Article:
# Capitalisation of “Section” and “Chapter” in a Ph.D. Thesis

I am submitting a Ph.D. thesis fairly soon and my supervisor has flagged my use of capitalisation in "Section" and "Chapter" as possibly incorrect. I have googled about a bit and I see mixed opinions.

So my question is, when writing a computer science Ph.D. thesis, what is the correct way to capitalise "Section", "Chapter", "Appendix", "Figure", "Table", ... ?

For example, what is the correct capitalisation for the following:

• "In Chapter 3, it was shown that..."
• "In the previous Section, a method was presented to..."
• "The graph in Figure 3 shows..."

## migrated from cs.stackexchange.comApr 18 '13 at 8:24

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"In Chapter 3, it was shown that..."

This seems correct. "Chapter 3" is the name of the third chapter. Names are capitalised.

"In the previous Section, a method was presented to..."

This seems wrong. "Section" is not referring to the previous section by name, therefore no capital.

"The graph in Figure 3 shows..."

Correct. Same as the first example.

So the rule (I use) is, if it is a proper name, then use a capital. This means, if it is of the form "Section \$n\$", where \$n\$ is a number, then it needs a capital.

• Exactly. Section~3 (remember the ~!) is a proper noun, the same rule holds for all words like theorem, lemma, item, equation, section, table, algorithm, etc. The tilde makes sure that the line doesn't break between "Theorem" and "3" (it's a no-break space character). – Pål GD Apr 17 '13 at 20:03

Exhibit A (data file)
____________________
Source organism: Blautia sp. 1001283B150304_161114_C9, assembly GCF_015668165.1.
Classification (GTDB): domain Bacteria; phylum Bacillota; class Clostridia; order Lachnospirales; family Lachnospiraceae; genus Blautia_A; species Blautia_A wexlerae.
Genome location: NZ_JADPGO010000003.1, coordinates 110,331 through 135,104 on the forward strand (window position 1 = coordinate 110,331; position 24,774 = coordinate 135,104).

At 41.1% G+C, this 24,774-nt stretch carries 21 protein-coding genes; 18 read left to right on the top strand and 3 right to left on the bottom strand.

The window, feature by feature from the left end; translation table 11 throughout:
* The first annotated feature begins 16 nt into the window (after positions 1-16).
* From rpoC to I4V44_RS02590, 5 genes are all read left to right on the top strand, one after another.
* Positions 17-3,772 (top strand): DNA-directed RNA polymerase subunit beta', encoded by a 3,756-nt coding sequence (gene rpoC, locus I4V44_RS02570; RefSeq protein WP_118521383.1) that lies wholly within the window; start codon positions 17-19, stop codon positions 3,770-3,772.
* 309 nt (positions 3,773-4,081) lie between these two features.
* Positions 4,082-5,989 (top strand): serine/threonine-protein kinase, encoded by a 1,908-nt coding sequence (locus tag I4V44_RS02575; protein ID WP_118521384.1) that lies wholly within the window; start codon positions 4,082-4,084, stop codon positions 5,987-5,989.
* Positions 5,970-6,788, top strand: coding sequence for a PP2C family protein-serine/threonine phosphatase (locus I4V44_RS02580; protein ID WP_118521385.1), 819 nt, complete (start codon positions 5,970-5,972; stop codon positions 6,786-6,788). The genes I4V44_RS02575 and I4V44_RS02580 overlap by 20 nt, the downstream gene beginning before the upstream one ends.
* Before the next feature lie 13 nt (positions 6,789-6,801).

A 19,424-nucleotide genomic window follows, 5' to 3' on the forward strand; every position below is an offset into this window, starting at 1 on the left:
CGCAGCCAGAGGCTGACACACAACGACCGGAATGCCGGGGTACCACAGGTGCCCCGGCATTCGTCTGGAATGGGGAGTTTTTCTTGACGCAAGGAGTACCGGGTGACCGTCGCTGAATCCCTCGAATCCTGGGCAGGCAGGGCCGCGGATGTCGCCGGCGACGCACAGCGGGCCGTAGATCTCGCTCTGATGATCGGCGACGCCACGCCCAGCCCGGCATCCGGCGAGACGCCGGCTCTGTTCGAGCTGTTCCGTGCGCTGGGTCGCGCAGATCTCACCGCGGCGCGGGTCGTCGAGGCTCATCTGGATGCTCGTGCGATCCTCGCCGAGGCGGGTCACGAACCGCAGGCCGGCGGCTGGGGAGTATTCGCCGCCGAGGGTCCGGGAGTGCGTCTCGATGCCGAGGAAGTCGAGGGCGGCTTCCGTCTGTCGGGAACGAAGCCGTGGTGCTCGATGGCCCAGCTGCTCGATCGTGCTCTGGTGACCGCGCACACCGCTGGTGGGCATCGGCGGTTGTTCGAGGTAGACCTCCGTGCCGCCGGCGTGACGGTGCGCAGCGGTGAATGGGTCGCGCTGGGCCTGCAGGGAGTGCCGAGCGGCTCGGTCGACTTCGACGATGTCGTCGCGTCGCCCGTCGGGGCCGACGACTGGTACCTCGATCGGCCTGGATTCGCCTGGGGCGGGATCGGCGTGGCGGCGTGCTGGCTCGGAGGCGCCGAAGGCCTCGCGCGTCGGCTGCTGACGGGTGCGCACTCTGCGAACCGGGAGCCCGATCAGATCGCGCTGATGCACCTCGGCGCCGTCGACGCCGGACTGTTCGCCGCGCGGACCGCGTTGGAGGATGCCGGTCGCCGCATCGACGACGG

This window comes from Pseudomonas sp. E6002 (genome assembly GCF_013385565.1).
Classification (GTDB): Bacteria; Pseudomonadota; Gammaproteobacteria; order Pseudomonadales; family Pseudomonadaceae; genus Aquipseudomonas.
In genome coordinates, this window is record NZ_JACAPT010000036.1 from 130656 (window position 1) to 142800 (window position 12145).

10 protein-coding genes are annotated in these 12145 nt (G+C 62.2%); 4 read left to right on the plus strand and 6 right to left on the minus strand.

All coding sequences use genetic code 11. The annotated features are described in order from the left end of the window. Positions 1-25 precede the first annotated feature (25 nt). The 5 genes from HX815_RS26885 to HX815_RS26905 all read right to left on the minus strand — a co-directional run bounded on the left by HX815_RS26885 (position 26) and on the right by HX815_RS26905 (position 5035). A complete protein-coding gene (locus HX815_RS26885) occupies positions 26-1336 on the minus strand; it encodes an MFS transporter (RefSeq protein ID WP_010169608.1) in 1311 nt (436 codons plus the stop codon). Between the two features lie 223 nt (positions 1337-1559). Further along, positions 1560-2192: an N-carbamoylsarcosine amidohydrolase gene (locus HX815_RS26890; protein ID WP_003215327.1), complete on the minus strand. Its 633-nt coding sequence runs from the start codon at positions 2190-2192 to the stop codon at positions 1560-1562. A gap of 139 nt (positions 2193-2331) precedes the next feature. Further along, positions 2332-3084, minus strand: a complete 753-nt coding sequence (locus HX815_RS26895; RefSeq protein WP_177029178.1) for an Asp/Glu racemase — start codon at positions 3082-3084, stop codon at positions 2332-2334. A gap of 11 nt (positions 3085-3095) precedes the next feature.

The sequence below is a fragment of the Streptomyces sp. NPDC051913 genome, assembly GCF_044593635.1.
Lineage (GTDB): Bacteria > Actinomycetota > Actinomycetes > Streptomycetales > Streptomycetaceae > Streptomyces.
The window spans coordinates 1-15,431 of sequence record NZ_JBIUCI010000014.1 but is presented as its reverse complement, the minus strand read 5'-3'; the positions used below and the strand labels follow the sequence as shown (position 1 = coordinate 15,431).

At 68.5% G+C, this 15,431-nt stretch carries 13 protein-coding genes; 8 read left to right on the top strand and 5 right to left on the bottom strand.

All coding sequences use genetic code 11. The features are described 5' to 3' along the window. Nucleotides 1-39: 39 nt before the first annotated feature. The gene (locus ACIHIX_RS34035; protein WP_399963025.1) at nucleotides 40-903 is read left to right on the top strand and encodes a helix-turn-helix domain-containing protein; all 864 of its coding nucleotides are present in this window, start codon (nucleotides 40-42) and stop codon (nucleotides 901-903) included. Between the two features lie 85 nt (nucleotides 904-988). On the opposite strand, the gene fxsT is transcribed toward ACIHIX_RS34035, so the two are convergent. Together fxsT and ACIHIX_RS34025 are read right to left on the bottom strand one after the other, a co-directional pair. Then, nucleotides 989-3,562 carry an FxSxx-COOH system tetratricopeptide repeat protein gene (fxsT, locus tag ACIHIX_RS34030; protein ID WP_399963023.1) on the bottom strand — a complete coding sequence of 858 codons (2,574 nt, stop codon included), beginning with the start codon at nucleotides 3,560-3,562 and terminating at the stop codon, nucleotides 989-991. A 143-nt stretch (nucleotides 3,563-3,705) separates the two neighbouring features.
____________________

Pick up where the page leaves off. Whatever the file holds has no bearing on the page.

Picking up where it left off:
• (assuming the OP is using a TeX system) – Federico Poloni Apr 18 '13 at 15:44
• @Lii: Dave's answer follows standard English rules: proper nouns like "Section 3" are capitalized; common nouns like "the section" are not. This guidance is thus far from useless. – aeismail Sep 6 '13 at 11:08
• My source is "native English speaker". – Dave Clarke Sep 6 '13 at 12:11
• @GregKramida Why would that case be any different? I'd use the first version you propose. – Dave Clarke Apr 20 '15 at 19:18

It is a question of style. The most accepted custom is that given by Dave: you capitalize logical divisions if you refer to them by number.

However, I've never believed that there is any real logic behind that rule, other than emphasis. Identifying things by a number doesn't make them proper nouns: as an example, you don't commonly capitalize “page” as “see Page 10”…

• Interesting example with "page". I see a small distinction between pages and sections: sections are intentional divisions into conceptual units, while page boundaries are much less meaningful, so it's natural to conceive of a section as more of a "thing" than a page is. However, it's not clear-cut. – Anonymous Mathematician Apr 19 '13 at 2:39

A search on Google Scholar reveals that both the forms

in chapter/section 3

and

in Chapter/Section 3

exist in published scientific articles.

For "chapter" the capitalised version seems to be a little more common. For "section" the capitalised version is much more common.